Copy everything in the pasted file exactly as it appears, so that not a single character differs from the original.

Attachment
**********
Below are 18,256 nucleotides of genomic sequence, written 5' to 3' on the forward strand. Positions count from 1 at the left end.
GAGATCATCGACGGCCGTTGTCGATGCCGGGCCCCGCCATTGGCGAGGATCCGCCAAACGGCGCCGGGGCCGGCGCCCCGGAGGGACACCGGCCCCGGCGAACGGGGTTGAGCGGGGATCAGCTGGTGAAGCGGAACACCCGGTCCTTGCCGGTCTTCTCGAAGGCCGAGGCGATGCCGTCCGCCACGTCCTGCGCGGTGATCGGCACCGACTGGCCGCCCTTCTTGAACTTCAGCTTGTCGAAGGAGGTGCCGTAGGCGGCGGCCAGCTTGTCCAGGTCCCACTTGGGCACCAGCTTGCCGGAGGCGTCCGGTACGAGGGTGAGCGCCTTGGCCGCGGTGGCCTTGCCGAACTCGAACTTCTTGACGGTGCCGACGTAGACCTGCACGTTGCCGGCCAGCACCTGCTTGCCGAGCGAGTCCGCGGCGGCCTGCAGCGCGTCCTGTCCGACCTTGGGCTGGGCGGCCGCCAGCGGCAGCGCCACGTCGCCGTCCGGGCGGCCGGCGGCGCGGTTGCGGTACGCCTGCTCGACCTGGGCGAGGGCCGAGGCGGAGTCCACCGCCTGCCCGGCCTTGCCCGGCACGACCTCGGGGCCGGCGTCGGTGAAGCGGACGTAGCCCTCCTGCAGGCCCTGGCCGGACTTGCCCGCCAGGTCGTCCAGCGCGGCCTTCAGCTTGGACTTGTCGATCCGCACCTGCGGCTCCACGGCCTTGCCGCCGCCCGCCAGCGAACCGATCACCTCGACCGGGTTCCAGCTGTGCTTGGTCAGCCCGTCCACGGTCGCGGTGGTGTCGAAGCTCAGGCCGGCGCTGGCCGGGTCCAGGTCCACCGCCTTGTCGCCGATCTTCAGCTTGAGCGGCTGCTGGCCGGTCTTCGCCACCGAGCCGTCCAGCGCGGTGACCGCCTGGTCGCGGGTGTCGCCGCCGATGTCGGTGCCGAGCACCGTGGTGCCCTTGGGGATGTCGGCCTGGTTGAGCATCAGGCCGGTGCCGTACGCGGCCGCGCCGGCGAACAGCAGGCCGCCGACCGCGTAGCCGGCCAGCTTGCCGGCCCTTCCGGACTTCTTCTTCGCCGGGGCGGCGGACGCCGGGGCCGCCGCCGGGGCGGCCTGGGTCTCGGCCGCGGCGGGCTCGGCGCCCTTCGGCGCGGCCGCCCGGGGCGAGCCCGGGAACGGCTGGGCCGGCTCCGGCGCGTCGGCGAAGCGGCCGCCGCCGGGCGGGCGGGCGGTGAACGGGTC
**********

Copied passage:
Below are 18,256 nucleotides of genomic sequence, written 5' to 3' on the forward strand. Positions count from 1 at the left end.
GAGATCATCGACGGCCGTTGTCGATGCCGGGCCCCGCCATTGGCGAGGATCCGCCAAACGGCGCCGGGGCCGGCGCCCCGGAGGGACACCGGCCCCGGCGAACGGGGTTGAGCGGGGATCAGCTGGTGAAGCGGAACACCCGGTCCTTGCCGGTCTTCTCGAAGGCCGAGGCGATGCCGTCCGCCACGTCCTGCGCGGTGATCGGCACCGACTGGCCGCCCTTCTTGAACTTCAGCTTGTCGAAGGAGGTGCCGTAGGCGGCGGCCAGCTTGTCCAGGTCCCACTTGGGCACCAGCTTGCCGGAGGCGTCCGGTACGAGGGTGAGCGCCTTGGCCGCGGTGGCCTTGCCGAACTCGAACTTCTTGACGGTGCCGACGTAGACCTGCACGTTGCCGGCCAGCACCTGCTTGCCGAGCGAGTCCGCGGCGGCCTGCAGCGCGTCCTGTCCGACCTTGGGCTGGGCGGCCGCCAGCGGCAGCGCCACGTCGCCGTCCGGGCGGCCGGCGGCGCGGTTGCGGTACGCCTGCTCGACCTGGGCGAGGGCCGAGGCGGAGTCCACCGCCTGCCCGGCCTTGCCCGGCACGACCTCGGGGCCGGCGTCGGTGAAGCGGACGTAGCCCTCCTGCAGGCCCTGGCCGGACTTGCCCGCCAGGTCGTCCAGCGCGGCCTTCAGCTTGGACTTGTCGATCCGCACCTGCGGCTCCACGGCCTTGCCGCCGCCCGCCAGCGAACCGATCACCTCGACCGGGTTCCAGCTGTGCTTGGTCAGCCCGTCCACGGTCGCGGTGGTGTCGAAGCTCAGGCCGGCGCTGGCCGGGTCCAGGTCCACCGCCTTGTCGCCGATCTTCAGCTTGAGCGGCTGCTGGCCGGTCTTCGCCACCGAGCCGTCCAGCGCGGTGACCGCCTGGTCGCGGGTGTCGCCGCCGATGTCGGTGCCGAGCACCGTGGTGCCCTTGGGGATGTCGGCCTGGTTGAGCATCAGGCCGGTGCCGTACGCGGCCGCGCCGGCGAACAGCAGGCCGCCGACCGCGTAGCCGGCCAGCTTGCCGGCCCTTCCGGACTTCTTCTTCGCCGGGGCGGCGGACGCCGGGGCCGCCGCCGGGGCGGCCTGGGTCTCGGCCGCGGCGGGCTCGGCGCCCTTCGGCGCGGCCGCCCGGGGCGAGCCCGGGAACGGCTGGGCCGGCTCCGGCGCGTCGGCGAAGCGGCCGCCGCCGGGCGGGCGGGCGGTGAACGGGTC